The original head gaskets on earlier Rover V8s were metal, but all worthy replacements will be a modern composite gasket, like in the kits above. A composite gasket seals better, and survives more heating and cooling cycles. Don’t freak out if the gasket coming out of your earlier engine doesn’t match the new one – you’re just updating your vehicle to the later standard. Later models came with a composite gasket from the factory.

Head bolts should be replaced as they are stretch bolts, and are one-time use only. The kits above include a complete set of replacement head bolts.

You can also opt for ARP Racing head studs, which offer increased reliability and strength over regular head bolts.

To pair with ARP bolts, head gasket kits without standard head bolts are also available for earlier trucks and for later trucks.

Tools for the Job

You’ll need some special tools and supplies beyond the usual sockets and wrenches any mechanic will have.

  • A 5/16-inch, 12-point deep socket. This is needed for valve cover bolts. This needs to be a slim socket with a narrow shank to fit in the recesses for the outer bolts. Not every home mechanic has one, and not every hardware store seems to carry it, so it’s worth sourcing ahead of time to make the job easier.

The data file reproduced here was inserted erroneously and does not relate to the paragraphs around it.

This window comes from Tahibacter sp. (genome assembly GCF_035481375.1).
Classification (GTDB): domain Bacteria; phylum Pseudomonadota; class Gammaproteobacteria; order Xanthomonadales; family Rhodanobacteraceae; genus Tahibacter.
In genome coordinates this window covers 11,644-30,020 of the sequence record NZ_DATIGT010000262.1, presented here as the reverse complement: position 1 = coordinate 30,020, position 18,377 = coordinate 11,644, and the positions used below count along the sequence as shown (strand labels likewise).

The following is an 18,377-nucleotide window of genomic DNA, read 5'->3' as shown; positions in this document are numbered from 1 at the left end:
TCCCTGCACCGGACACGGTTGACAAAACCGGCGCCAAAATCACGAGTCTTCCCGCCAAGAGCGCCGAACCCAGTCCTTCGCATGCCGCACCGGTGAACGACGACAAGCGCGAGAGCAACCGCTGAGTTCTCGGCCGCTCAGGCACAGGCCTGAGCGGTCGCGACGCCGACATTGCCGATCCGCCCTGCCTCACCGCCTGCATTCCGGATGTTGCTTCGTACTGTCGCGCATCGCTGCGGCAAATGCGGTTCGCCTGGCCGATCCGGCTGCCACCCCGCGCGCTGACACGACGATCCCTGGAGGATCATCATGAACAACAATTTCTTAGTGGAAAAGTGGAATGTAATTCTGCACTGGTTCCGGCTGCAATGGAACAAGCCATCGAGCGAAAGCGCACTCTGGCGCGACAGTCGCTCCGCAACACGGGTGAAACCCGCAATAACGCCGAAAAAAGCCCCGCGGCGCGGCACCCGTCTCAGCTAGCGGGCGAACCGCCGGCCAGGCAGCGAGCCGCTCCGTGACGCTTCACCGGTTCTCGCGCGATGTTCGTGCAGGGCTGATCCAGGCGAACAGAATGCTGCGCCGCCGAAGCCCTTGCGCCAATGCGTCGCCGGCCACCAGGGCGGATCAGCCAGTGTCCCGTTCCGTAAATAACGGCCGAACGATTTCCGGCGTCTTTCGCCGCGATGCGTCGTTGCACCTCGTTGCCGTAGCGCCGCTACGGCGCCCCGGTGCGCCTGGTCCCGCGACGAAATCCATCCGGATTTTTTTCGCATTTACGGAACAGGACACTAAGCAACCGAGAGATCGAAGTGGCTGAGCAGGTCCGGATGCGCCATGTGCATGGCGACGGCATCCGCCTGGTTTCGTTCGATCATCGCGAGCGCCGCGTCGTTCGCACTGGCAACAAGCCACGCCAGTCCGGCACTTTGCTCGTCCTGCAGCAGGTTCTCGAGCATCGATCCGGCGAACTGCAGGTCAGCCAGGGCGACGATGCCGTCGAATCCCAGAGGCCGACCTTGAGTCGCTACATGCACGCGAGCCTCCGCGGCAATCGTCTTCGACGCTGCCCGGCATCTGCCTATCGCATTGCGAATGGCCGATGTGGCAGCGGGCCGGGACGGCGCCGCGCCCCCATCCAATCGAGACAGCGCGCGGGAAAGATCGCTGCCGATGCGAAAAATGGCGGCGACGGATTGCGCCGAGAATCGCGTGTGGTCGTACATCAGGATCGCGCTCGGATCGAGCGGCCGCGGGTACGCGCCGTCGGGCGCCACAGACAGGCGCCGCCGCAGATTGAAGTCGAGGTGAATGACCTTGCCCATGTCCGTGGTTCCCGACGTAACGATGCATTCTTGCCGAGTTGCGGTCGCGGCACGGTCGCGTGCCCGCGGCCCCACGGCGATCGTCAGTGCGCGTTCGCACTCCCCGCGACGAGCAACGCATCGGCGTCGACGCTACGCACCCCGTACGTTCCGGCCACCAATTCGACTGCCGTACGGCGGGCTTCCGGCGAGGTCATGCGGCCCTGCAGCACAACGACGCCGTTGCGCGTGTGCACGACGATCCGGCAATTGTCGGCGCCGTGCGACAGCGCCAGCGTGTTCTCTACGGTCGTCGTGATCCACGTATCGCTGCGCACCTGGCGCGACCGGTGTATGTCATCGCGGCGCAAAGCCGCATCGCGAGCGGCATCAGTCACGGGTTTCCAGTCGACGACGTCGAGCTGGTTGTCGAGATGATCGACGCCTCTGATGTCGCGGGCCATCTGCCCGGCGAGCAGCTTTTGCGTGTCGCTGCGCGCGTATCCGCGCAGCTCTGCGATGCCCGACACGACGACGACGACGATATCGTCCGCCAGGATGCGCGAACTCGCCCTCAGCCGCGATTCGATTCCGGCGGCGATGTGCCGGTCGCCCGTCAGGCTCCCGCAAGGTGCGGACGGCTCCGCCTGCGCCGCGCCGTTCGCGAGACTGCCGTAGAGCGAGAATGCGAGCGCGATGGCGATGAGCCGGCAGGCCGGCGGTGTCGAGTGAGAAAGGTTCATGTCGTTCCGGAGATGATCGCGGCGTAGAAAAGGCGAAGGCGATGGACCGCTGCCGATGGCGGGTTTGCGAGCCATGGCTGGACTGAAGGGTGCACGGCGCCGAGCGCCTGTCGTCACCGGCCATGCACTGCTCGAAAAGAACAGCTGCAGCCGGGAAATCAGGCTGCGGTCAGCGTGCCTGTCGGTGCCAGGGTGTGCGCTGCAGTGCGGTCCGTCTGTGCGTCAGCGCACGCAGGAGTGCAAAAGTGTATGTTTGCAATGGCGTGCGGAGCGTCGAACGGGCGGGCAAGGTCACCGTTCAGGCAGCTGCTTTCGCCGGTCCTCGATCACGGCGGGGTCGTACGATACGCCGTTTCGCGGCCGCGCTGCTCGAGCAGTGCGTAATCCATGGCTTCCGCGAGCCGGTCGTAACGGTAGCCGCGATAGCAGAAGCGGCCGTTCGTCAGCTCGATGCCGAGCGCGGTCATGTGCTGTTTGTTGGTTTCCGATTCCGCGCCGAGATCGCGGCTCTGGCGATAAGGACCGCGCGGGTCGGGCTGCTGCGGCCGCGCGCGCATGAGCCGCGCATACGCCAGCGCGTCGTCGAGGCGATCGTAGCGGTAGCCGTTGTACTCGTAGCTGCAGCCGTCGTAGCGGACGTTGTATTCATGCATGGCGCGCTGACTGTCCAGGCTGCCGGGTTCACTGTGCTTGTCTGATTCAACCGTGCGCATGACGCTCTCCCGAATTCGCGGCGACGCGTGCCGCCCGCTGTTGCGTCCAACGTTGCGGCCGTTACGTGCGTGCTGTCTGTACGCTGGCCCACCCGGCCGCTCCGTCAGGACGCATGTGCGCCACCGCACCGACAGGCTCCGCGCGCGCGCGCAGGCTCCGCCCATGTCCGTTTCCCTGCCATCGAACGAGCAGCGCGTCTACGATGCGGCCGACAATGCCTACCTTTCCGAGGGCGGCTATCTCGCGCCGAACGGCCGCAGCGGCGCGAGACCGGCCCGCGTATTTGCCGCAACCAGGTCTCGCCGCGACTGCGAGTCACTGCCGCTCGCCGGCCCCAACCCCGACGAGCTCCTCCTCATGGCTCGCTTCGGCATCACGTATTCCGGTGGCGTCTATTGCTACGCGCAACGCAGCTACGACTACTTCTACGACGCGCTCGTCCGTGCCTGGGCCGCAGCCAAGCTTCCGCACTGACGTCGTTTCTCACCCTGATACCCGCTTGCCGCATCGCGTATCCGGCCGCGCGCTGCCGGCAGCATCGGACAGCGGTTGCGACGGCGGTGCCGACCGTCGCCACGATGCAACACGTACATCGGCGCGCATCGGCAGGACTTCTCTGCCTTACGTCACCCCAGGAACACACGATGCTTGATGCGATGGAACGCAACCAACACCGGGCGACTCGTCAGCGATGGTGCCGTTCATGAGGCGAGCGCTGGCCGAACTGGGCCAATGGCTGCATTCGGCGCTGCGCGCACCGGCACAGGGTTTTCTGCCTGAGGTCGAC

• Torque wrench. You’ll need this for most of the reassembly.
  • Breaker bar. You’ll need this for putting the head bolts back in – they don’t work on traditional torque values, but instead on the clock system. You may also want to consider getting a dial gauge.
  • Sealants. You’ll need RTV and thread locker for the reassembly process. Both of these are easily available at auto parts stores. You should also get some anti-seize for certain bolts, like the exhaust manifold bolts.
  • Penetrating Oil. Especially if you live in areas of the country where cars get rusty, you’ll want ample penetrating oil available or the like to loosen stubborn bolts. We recommend PB Blaster brand oil.
  • Fan clutch wrench. There are various ways to remove the fan and fan clutch without this specialized tool, but having it turns a half-hour job into a half-minute job.
  • Fluids. You’ll have drained a lot of coolant and oil in the process of this job, and might be working with contaminated fluids due to the burst gasket. Make sure to get enough of the coolant and oil of your choice to fully refill the engine.

Suggested Additional Replacements